In this game, students learn of the accumulative effect of small leaks as two teams race against each other to fill a pail with water. One team has secret, small leaks in their buckets and so will be at a disadvantage. This game leads to a discussion of the importance of water conservation.
We’re very lucky to have running water in our homes. The United Nations' World Health Organization (WHO) says that more than one billion people, 20 per cent of the world’s population, don’t have water that’s safe for drinking, personal hygiene and domestic use. What’s more, nearly 3 billion people don’t have adequate sanitation facilities.
Even though a drop of water does not seem like a lot, a dripping tap can waste more than 190 L of water a day. That’s the same amount of water as:
- Flushing a toilet eight or more times.
- Running a dishwasher twice on full cycle.
- Taking one 19 minute shower.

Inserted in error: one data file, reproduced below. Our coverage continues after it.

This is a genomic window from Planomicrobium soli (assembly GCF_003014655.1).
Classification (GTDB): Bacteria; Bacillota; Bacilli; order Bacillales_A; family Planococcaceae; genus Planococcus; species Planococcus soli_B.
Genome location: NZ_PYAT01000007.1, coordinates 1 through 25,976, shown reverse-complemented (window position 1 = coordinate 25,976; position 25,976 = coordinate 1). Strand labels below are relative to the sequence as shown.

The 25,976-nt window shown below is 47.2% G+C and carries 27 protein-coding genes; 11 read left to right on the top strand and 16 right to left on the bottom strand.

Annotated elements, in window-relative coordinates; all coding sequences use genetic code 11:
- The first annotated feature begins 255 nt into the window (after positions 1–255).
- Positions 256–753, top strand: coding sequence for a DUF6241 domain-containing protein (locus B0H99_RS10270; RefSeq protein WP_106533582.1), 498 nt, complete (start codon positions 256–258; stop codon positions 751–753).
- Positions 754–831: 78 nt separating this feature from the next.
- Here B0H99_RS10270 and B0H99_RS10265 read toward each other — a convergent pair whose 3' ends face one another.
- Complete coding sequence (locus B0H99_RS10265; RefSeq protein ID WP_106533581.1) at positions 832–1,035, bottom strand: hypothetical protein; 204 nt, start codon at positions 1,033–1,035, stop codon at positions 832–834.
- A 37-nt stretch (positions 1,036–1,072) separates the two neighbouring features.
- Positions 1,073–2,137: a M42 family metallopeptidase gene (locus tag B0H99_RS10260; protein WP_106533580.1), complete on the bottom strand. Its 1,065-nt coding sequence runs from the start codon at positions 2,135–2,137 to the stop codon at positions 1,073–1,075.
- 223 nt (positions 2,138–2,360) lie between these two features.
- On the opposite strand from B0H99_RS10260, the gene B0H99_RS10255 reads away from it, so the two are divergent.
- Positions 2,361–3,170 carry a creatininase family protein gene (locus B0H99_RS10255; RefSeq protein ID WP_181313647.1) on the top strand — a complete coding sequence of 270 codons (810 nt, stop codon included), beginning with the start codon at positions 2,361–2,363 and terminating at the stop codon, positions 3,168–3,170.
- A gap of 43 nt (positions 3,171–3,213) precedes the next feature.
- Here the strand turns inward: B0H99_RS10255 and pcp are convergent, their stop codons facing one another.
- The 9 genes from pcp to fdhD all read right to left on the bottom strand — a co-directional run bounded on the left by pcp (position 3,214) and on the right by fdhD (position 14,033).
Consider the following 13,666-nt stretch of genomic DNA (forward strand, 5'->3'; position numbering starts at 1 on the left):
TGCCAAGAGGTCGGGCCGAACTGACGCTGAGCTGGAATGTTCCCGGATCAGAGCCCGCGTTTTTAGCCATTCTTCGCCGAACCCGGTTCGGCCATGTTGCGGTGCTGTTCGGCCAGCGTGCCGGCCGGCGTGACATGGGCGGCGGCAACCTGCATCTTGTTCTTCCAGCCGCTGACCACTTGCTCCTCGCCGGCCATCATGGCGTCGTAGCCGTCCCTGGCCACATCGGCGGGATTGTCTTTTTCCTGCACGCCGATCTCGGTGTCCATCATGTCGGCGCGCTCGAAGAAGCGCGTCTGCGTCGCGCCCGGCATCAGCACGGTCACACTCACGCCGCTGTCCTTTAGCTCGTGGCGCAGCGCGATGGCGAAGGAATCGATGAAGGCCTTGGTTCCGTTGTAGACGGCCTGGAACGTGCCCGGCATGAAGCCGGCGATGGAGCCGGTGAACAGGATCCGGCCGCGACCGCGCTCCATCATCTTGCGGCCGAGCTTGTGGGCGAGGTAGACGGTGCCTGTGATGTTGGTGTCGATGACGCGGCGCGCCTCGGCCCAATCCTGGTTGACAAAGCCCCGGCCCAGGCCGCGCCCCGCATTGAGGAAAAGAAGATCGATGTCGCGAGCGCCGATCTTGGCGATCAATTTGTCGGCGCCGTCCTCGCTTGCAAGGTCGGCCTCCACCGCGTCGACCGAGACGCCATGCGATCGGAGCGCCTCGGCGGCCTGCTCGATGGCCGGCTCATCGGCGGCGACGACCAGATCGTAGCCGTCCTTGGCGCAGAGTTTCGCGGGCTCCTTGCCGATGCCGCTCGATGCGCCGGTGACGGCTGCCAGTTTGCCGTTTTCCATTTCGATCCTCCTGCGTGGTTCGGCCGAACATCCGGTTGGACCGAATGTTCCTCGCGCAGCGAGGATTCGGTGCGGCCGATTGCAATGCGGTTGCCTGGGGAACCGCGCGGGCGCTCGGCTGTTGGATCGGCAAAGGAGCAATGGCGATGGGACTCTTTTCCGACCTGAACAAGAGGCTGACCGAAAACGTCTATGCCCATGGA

Although it seems like there is water everywhere, especially during rainy seasons in Canada, it is not always easy to conserve and store large amounts of water. The water we store in reservoirs, or use in rivers and ground water systems, is replenished at a specific rate depending on how much mountain ice melts and how much it rains. This makes it possible for us to use water at a quicker rate than it is replenished. With an increasing population and increasing water demand, this becomes a greater issue. When we reduce the water we use or prevent wasteful use of water, we can sustainably help keep our water sources around for generations.